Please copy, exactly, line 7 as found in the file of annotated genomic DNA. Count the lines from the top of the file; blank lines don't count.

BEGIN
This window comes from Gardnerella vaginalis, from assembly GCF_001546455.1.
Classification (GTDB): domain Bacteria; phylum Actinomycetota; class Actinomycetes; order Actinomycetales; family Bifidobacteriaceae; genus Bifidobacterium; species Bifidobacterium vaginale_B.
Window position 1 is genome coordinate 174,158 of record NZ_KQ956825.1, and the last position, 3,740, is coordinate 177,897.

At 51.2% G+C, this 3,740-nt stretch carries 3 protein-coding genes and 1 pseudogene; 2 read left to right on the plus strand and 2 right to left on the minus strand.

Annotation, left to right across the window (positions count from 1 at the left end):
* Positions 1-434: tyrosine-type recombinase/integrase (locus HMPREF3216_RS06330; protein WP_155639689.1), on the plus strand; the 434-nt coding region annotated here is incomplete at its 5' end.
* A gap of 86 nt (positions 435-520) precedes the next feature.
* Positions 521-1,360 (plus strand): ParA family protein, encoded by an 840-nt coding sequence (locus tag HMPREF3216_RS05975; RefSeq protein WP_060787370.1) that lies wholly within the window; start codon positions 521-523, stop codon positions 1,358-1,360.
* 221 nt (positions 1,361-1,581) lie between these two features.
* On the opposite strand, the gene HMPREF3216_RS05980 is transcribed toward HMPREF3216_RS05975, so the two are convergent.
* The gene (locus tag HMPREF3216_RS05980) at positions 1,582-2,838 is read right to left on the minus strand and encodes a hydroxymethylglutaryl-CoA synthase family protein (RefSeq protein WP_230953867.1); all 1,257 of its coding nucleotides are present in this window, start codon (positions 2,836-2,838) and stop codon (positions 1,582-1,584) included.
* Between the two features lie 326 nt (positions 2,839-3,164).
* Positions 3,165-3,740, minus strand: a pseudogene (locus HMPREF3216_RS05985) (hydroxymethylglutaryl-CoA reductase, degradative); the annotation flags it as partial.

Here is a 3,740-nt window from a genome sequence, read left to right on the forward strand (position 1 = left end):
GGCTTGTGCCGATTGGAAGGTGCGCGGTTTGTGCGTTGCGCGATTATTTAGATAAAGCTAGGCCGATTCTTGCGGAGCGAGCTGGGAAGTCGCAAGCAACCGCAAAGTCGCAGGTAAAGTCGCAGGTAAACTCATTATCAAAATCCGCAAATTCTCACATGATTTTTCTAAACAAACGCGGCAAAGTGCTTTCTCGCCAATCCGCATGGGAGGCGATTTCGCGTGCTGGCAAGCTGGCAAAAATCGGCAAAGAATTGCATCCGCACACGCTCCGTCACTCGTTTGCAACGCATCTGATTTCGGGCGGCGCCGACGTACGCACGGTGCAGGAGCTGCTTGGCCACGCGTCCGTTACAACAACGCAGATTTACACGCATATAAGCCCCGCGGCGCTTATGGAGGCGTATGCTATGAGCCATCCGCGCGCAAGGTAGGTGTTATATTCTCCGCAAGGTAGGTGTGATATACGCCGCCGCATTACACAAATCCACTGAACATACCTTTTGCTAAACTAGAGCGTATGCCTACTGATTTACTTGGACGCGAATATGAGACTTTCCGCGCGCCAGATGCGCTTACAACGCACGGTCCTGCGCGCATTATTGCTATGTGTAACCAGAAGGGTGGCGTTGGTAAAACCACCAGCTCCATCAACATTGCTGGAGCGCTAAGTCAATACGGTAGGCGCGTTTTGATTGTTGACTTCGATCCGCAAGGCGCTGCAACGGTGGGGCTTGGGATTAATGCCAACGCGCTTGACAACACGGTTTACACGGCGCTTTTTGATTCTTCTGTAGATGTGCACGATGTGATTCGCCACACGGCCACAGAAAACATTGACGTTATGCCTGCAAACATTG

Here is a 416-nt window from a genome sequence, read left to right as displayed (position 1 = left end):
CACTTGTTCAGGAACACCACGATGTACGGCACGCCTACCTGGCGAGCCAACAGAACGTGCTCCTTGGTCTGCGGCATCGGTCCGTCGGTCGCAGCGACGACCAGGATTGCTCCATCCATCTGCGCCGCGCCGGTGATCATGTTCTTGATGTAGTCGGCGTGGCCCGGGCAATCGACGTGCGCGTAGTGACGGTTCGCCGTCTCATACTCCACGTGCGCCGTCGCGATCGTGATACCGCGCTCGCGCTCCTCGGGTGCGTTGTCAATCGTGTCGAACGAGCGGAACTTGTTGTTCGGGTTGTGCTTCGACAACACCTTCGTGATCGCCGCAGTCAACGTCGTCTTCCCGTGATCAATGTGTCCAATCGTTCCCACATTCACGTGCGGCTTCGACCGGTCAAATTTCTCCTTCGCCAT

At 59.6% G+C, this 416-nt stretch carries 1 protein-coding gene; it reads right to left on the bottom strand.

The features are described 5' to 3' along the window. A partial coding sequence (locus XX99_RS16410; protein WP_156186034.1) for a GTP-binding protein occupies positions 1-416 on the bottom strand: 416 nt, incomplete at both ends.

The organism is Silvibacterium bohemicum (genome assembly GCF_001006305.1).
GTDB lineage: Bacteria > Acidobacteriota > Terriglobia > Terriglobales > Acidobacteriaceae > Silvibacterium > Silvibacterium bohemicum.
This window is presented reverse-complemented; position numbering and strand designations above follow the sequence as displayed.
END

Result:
* A gap of 86 nt (positions 435-520) precedes the next feature.